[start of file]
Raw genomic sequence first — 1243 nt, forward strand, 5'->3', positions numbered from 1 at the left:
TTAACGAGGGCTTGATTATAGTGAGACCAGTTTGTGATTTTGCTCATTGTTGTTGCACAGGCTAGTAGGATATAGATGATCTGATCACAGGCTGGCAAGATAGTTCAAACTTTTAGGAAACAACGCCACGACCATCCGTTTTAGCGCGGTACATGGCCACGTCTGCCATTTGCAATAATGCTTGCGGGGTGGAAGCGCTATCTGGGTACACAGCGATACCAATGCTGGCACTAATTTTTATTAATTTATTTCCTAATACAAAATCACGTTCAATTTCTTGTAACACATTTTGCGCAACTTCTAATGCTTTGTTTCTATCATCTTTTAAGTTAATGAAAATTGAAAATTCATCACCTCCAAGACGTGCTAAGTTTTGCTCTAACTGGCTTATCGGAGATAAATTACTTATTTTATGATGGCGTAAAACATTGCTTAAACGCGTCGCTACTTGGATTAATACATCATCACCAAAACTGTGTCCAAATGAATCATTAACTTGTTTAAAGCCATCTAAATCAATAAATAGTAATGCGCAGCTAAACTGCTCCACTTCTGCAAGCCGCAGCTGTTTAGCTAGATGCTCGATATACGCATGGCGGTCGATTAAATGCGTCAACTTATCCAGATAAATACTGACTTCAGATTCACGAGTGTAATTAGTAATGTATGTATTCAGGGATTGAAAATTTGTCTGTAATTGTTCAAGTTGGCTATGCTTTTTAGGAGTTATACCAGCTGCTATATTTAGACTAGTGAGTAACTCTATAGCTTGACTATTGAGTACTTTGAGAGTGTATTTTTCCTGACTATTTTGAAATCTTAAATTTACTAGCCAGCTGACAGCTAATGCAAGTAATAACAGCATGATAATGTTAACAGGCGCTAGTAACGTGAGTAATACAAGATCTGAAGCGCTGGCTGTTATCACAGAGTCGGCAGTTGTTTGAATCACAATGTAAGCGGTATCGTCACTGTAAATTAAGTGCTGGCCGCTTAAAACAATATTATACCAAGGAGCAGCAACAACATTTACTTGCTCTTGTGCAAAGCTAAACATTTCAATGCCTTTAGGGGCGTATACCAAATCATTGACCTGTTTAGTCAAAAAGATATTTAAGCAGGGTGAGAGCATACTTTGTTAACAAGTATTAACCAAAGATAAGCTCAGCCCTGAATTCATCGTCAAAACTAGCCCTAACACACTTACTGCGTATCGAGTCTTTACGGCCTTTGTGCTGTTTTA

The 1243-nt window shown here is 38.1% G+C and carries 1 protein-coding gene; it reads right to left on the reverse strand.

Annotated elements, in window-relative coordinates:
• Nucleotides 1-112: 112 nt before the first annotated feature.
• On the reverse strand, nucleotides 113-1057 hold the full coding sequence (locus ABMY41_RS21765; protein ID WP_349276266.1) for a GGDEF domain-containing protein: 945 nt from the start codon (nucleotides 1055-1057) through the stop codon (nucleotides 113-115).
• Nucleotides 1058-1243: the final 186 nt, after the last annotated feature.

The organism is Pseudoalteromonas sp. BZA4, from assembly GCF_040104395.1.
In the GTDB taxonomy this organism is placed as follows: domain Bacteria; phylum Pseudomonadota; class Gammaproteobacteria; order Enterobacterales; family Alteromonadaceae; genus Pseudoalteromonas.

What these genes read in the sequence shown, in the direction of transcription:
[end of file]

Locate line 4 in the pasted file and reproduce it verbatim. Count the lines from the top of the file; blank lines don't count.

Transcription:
Annotated elements, in window-relative coordinates: